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monks2809Two monks on a pilgrimage came to the ford of a river. There they saw a girl dressed in all her finery, obviously now knowing what to do since the river was high and she did not want to spoil her clothes. Without more ado, one of the monks took her on his back, carried her across and put her down on dry ground on the other side.

Then the monks continued on their way. But the other monk after an hour started complaining, "Surely it is not right to touch a woman; it is against the commandments to have close contact with women. How could you go against the rules for monks?"

The monk who had carried the girl walked along silently, but finally he remarked, "I set her down by the river an hour ago, why are you still carrying her?"

One of the hardest things we must do is to let go of something from the past. Someone does us wrong and seeks forgiveness, but we want to keep carrying the memory. Or maybe we made a mistake and we can't seem to stop beating ourselves up, despite the fact that we have done what God says to do to be forgiven. We don't want to keep carrying the memory (and the guilt), but we do. In fact, it often seems more difficult to forgive ourselves than to forgive others.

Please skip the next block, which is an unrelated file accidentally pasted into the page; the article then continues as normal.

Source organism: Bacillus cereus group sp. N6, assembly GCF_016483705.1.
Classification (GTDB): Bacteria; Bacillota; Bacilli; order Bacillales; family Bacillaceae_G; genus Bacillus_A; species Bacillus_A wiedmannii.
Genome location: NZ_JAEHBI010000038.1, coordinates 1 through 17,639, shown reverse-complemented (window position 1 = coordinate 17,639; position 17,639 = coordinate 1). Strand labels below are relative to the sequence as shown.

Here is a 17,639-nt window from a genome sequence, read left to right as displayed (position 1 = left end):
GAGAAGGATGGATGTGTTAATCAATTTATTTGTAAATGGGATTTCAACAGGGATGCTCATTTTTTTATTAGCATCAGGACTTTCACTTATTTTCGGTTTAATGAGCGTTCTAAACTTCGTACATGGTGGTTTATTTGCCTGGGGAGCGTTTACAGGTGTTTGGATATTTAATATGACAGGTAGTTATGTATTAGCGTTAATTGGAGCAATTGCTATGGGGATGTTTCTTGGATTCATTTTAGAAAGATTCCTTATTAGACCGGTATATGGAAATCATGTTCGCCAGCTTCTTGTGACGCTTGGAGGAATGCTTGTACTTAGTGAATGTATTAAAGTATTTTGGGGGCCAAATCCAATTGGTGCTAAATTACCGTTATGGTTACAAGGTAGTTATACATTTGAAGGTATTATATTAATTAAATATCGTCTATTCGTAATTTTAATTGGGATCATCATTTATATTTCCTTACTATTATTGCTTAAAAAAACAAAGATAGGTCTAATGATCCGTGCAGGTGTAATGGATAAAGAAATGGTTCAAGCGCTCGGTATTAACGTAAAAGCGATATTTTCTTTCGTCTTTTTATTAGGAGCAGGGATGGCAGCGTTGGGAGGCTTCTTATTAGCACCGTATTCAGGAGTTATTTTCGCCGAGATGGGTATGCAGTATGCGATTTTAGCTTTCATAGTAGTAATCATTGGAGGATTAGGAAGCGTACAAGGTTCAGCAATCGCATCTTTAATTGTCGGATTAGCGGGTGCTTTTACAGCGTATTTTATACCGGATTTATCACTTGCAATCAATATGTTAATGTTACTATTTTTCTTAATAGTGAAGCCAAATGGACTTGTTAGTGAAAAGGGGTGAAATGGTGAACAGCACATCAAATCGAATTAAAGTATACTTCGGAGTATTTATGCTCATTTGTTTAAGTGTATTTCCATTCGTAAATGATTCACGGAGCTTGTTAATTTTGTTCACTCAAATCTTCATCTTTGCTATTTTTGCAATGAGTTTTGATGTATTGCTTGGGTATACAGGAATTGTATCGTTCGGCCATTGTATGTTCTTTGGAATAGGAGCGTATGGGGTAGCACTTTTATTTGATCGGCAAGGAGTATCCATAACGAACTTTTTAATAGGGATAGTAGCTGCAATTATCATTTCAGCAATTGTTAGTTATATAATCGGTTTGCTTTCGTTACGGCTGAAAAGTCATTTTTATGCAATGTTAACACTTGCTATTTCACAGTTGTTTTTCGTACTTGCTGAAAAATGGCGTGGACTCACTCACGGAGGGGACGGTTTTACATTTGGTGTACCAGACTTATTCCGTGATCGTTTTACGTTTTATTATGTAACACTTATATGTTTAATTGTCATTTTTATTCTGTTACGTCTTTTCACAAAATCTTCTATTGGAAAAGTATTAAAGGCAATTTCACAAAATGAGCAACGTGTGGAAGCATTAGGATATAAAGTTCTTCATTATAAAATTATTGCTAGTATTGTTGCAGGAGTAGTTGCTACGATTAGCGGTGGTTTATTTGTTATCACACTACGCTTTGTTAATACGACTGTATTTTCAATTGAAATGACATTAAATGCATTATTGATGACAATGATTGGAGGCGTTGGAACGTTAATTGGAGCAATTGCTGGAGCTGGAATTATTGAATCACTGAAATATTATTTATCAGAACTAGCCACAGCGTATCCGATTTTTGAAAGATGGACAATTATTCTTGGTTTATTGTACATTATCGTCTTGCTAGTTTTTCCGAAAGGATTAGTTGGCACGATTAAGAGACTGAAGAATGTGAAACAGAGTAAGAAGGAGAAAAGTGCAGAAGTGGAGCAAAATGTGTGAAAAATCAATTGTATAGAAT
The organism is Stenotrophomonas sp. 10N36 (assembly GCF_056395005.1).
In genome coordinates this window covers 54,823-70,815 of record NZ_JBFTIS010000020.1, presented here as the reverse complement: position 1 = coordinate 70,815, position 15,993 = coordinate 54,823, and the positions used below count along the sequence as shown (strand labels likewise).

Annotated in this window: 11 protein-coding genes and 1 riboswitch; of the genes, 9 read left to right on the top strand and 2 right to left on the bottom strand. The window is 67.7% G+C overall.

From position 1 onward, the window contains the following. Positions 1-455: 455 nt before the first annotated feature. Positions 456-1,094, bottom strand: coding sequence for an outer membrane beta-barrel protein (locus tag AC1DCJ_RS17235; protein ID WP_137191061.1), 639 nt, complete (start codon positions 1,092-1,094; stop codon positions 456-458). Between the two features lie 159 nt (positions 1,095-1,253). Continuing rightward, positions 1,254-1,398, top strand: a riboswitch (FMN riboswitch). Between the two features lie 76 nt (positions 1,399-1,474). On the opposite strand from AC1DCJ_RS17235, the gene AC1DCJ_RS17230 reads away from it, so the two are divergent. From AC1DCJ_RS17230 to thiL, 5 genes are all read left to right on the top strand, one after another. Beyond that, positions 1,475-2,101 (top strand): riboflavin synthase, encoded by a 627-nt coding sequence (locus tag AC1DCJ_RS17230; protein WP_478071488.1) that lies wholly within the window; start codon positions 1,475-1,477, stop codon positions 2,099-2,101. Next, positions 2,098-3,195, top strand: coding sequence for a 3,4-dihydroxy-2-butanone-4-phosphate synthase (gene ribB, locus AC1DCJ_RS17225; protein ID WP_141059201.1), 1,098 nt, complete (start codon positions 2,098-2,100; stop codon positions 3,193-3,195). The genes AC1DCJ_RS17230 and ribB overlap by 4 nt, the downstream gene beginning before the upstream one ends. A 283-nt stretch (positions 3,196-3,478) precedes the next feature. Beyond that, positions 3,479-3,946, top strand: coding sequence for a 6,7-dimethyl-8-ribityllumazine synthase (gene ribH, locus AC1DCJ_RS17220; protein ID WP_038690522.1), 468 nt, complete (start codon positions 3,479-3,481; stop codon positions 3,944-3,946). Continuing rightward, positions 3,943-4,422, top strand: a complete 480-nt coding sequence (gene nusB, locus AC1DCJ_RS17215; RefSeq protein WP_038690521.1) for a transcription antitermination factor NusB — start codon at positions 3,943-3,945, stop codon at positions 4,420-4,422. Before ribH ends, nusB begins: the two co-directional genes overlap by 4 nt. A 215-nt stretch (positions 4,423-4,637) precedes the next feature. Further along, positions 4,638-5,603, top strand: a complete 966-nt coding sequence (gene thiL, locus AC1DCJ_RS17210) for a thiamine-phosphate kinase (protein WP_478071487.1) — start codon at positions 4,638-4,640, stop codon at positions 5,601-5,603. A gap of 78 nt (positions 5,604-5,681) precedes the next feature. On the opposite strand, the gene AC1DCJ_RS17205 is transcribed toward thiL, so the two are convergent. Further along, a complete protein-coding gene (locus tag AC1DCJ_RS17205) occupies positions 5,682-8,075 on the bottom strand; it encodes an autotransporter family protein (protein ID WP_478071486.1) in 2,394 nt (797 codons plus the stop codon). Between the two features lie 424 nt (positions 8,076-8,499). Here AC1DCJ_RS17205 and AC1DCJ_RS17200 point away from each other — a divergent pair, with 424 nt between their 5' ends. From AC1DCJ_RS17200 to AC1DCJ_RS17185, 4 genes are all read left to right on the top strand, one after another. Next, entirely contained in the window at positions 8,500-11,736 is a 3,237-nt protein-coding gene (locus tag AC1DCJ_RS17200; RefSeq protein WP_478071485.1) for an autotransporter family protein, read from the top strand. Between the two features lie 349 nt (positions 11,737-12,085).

Paul said, "Brethren, I do not count myself to have apprehended; but one thing I do, forgetting those things which are behind and reaching forward to those things which are ahead, I press toward the goal for the prize of the upward call of God in Christ Jesus." (Phil.

3:14-15)

Paul had to forget his past achievements (as an esteemed Jewish leader). He also had to forget his past failures (which including persecuting and killing God's people).

What are you carrying today that you should have set down a long time ago?

Alan Smith